The city’s East End docks and Central, West, and South London came under successive bombardments, followed by aerial assaults on the suburbs. Neither people, their homes, nor the city’s most beloved architectural masterpieces were spared, including Buckingham Palace, which was struck sixteen times, and the Palace of Westminster, which endured fourteen such attacks during the Blitz of 1940-1941. London’s historic churches and cathedrals were bombed, too, sustaining serious damages. The Luftwaffe also carried out extensive air attacks on rural targets.
9 All-American Girls Professional Baseball League Players Association
Although President Franklin D. Roosevelt supported the continuation of Major League Baseball after the United States entered World War II in 1941, there was a problem. The players were trading their baseball uniforms for those of their country’s fighting forces. In 1943, chewing gum magnate Philip K. Wrigley, who owned the Chicago Cubs, came to the rescue, founding the All-American Girls Professional Baseball League Players Association.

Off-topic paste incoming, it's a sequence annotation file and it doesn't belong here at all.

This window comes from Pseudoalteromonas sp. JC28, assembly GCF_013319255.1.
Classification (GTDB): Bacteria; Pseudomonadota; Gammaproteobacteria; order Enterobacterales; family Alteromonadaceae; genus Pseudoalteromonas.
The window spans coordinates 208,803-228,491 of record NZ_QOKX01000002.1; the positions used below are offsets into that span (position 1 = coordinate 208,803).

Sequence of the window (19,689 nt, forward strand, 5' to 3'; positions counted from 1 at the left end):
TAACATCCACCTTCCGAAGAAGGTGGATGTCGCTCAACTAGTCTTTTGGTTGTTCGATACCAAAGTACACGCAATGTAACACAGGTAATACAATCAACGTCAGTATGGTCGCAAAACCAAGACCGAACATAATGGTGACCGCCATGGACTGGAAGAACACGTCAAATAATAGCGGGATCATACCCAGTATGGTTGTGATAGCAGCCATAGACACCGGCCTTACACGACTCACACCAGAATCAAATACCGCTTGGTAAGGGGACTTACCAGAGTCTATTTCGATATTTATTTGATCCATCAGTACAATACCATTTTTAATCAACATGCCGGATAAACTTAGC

Wrigley considered the all-women’s league a temporary wartime measure, certain that it would disband when the conflict ended. Instead, the all-women’s league continued drawing crowds, with more than 900,000 fans attending the 1948 season. The league didn’t disband until 1954, ending a twelve-year run that featured over 500 players and later inspired the 1992 all-star movie A League of Their Own, starring Tom Hanks, Geena Davis, and Madonna, among others.
Blackouts were simple but effective defenses against aerial bombardment, preventing the pilots of enemy aircraft from discerning targets due to seeing vehicles’ headlights, streetlights, residential lighting, or, as an archived website’s article adds, even “the red glow of a cigarette.”
In England, lights were banned—period. This resulted in an entire city or coastline being plunged into darkness. Prior to the war, Britain’s Air Ministry had predicted that the UK would be subjected to “sudden air attacks,” resulting in many casualties and massive “destruction from enemy night bombers.” Without ground lights, however, the pilots of such aircraft would find both navigation and target acquisition difficult. And the nation’s Air Raid Patrol called on every citizen to help ensure blackout regulations were properly enforced.
Driving at night without the benefit of headlights proved “confusing, frightening, and dangerous.” Accidents increased, as did drownings when drivers drove off bridges. In one case, after a passenger, mistaking an unscheduled stop for his arrival at a station, stepped off a train, he fell eighty feet into a viaduct, ending up in the hospital.